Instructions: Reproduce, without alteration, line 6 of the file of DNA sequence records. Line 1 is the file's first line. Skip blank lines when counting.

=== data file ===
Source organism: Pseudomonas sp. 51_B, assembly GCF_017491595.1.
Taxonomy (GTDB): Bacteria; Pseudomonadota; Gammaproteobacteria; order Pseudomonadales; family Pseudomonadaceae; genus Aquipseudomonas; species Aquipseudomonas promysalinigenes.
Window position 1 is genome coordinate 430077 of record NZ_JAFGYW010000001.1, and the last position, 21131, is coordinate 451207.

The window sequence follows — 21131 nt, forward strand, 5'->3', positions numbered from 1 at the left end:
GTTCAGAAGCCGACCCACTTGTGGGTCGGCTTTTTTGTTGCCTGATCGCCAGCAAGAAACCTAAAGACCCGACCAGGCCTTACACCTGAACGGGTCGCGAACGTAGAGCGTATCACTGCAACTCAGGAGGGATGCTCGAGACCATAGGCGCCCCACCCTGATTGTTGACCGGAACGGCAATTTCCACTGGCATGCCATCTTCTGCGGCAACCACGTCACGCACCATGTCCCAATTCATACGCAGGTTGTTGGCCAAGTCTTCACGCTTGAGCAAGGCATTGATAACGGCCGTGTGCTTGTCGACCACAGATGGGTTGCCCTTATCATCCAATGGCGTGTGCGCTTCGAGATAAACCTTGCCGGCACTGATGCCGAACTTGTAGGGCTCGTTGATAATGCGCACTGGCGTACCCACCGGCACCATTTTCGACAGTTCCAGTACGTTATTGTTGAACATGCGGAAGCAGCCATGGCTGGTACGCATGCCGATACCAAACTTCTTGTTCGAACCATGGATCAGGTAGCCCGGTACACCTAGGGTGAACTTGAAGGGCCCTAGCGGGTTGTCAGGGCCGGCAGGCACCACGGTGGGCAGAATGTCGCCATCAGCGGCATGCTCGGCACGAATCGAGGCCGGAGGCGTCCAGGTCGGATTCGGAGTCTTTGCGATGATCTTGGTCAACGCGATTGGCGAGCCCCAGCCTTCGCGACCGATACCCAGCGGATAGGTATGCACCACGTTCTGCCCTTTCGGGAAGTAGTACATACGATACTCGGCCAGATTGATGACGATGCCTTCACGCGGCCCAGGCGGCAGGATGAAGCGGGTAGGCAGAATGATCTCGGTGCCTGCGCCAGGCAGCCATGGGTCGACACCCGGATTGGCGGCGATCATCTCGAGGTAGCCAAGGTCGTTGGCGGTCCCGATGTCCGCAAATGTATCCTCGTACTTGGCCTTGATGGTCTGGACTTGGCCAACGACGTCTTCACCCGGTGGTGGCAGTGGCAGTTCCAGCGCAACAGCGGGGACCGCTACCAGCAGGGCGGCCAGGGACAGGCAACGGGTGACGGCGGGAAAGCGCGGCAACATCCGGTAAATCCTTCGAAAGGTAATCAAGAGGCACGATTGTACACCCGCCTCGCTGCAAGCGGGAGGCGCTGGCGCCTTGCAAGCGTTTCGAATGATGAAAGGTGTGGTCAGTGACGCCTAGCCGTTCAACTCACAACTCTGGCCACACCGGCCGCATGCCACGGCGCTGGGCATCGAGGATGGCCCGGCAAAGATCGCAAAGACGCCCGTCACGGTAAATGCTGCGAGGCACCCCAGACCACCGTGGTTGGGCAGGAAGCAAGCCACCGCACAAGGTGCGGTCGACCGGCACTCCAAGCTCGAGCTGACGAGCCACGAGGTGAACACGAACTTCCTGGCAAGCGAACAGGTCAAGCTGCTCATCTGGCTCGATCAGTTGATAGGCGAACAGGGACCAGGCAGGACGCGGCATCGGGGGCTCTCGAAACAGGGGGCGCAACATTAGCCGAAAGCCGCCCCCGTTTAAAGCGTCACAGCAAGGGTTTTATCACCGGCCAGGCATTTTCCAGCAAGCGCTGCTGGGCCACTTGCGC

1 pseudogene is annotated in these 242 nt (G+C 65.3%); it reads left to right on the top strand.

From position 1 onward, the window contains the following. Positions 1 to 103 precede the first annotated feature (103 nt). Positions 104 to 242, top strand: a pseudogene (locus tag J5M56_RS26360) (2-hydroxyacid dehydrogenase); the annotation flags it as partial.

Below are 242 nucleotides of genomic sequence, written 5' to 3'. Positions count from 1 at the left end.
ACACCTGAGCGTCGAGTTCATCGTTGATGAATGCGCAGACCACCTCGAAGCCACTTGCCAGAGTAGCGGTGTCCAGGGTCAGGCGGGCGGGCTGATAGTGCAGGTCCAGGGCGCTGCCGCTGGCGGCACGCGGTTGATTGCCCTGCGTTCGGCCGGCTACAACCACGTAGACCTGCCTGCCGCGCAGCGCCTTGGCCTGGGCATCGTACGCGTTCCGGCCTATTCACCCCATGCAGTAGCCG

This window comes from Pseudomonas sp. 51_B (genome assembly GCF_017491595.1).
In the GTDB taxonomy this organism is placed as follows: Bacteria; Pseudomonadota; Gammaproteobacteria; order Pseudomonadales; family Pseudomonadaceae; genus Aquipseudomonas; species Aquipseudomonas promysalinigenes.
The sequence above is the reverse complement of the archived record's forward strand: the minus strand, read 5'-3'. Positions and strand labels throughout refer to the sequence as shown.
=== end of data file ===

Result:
1 pseudogene is annotated in these 242 nt (G+C 65.3%); it reads left to right on the top strand.